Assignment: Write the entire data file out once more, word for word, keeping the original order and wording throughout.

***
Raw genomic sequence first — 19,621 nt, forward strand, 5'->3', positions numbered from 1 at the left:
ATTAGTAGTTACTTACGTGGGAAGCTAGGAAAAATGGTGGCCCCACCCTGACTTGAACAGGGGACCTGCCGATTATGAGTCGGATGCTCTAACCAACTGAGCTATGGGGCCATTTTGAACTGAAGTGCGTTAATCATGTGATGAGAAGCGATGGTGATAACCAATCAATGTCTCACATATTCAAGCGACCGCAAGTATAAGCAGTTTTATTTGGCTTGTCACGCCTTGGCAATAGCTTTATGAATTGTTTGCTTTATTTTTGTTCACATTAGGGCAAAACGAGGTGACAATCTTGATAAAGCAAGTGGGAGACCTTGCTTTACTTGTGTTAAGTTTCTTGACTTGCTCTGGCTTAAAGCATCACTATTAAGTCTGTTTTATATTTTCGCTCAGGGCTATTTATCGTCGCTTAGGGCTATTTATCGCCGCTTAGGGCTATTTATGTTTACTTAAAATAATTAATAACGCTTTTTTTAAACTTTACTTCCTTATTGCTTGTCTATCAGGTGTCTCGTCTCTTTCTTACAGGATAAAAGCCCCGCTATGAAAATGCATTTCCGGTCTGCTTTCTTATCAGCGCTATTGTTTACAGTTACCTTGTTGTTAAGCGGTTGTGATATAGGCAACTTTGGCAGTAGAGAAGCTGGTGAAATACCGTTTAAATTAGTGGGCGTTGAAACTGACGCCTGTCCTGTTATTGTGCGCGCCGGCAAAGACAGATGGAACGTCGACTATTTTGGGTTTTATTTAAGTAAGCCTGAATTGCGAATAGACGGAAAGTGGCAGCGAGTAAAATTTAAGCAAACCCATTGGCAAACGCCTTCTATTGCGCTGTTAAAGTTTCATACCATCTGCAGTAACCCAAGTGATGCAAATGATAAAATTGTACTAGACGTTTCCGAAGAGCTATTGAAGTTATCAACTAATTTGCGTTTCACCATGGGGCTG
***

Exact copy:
Raw genomic sequence first — 19,621 nt, forward strand, 5'->3', positions numbered from 1 at the left:
ATTAGTAGTTACTTACGTGGGAAGCTAGGAAAAATGGTGGCCCCACCCTGACTTGAACAGGGGACCTGCCGATTATGAGTCGGATGCTCTAACCAACTGAGCTATGGGGCCATTTTGAACTGAAGTGCGTTAATCATGTGATGAGAAGCGATGGTGATAACCAATCAATGTCTCACATATTCAAGCGACCGCAAGTATAAGCAGTTTTATTTGGCTTGTCACGCCTTGGCAATAGCTTTATGAATTGTTTGCTTTATTTTTGTTCACATTAGGGCAAAACGAGGTGACAATCTTGATAAAGCAAGTGGGAGACCTTGCTTTACTTGTGTTAAGTTTCTTGACTTGCTCTGGCTTAAAGCATCACTATTAAGTCTGTTTTATATTTTCGCTCAGGGCTATTTATCGTCGCTTAGGGCTATTTATCGCCGCTTAGGGCTATTTATGTTTACTTAAAATAATTAATAACGCTTTTTTTAAACTTTACTTCCTTATTGCTTGTCTATCAGGTGTCTCGTCTCTTTCTTACAGGATAAAAGCCCCGCTATGAAAATGCATTTCCGGTCTGCTTTCTTATCAGCGCTATTGTTTACAGTTACCTTGTTGTTAAGCGGTTGTGATATAGGCAACTTTGGCAGTAGAGAAGCTGGTGAAATACCGTTTAAATTAGTGGGCGTTGAAACTGACGCCTGTCCTGTTATTGTGCGCGCCGGCAAAGACAGATGGAACGTCGACTATTTTGGGTTTTATTTAAGTAAGCCTGAATTGCGAATAGACGGAAAGTGGCAGCGAGTAAAATTTAAGCAAACCCATTGGCAAACGCCTTCTATTGCGCTGTTAAAGTTTCATACCATCTGCAGTAACCCAAGTGATGCAAATGATAAAATTGTACTAGACGTTTCCGAAGAGCTATTGAAGTTATCAACTAATTTGCGTTTCACCATGGGGCTG